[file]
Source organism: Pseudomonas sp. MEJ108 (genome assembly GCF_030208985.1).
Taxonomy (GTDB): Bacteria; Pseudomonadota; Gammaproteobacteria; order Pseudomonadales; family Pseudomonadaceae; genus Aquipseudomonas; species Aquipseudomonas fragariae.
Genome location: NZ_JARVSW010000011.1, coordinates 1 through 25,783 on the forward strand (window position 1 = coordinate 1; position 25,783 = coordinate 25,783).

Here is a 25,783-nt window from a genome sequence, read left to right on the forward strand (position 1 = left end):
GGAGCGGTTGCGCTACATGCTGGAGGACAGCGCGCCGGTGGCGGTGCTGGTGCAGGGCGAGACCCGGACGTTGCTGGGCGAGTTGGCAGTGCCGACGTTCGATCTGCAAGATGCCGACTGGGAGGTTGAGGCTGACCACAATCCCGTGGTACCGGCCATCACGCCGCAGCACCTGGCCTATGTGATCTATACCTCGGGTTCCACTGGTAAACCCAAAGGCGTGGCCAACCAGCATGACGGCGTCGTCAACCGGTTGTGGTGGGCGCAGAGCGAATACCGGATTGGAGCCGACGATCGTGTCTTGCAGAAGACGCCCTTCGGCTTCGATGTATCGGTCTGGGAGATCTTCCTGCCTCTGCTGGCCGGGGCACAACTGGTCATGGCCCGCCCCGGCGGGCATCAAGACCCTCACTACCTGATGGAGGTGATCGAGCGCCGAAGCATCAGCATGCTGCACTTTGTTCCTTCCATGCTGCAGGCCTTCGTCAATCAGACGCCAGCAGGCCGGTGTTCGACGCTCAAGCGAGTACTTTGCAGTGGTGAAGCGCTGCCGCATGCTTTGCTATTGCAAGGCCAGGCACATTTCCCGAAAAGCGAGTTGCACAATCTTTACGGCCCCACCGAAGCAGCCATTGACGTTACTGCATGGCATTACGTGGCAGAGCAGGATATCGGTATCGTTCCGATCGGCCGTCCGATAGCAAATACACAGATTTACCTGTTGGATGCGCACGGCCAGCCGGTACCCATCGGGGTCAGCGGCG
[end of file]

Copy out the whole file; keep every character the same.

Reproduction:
Source organism: Pseudomonas sp. MEJ108 (genome assembly GCF_030208985.1).
Taxonomy (GTDB): Bacteria; Pseudomonadota; Gammaproteobacteria; order Pseudomonadales; family Pseudomonadaceae; genus Aquipseudomonas; species Aquipseudomonas fragariae.
Genome location: NZ_JARVSW010000011.1, coordinates 1 through 25,783 on the forward strand (window position 1 = coordinate 1; position 25,783 = coordinate 25,783).

Here is a 25,783-nt window from a genome sequence, read left to right on the forward strand (position 1 = left end):
GGAGCGGTTGCGCTACATGCTGGAGGACAGCGCGCCGGTGGCGGTGCTGGTGCAGGGCGAGACCCGGACGTTGCTGGGCGAGTTGGCAGTGCCGACGTTCGATCTGCAAGATGCCGACTGGGAGGTTGAGGCTGACCACAATCCCGTGGTACCGGCCATCACGCCGCAGCACCTGGCCTATGTGATCTATACCTCGGGTTCCACTGGTAAACCCAAAGGCGTGGCCAACCAGCATGACGGCGTCGTCAACCGGTTGTGGTGGGCGCAGAGCGAATACCGGATTGGAGCCGACGATCGTGTCTTGCAGAAGACGCCCTTCGGCTTCGATGTATCGGTCTGGGAGATCTTCCTGCCTCTGCTGGCCGGGGCACAACTGGTCATGGCCCGCCCCGGCGGGCATCAAGACCCTCACTACCTGATGGAGGTGATCGAGCGCCGAAGCATCAGCATGCTGCACTTTGTTCCTTCCATGCTGCAGGCCTTCGTCAATCAGACGCCAGCAGGCCGGTGTTCGACGCTCAAGCGAGTACTTTGCAGTGGTGAAGCGCTGCCGCATGCTTTGCTATTGCAAGGCCAGGCACATTTCCCGAAAAGCGAGTTGCACAATCTTTACGGCCCCACCGAAGCAGCCATTGACGTTACTGCATGGCATTACGTGGCAGAGCAGGATATCGGTATCGTTCCGATCGGCCGTCCGATAGCAAATACACAGATTTACCTGTTGGATGCGCACGGCCAGCCGGTACCCATCGGGGTCAGCGGCG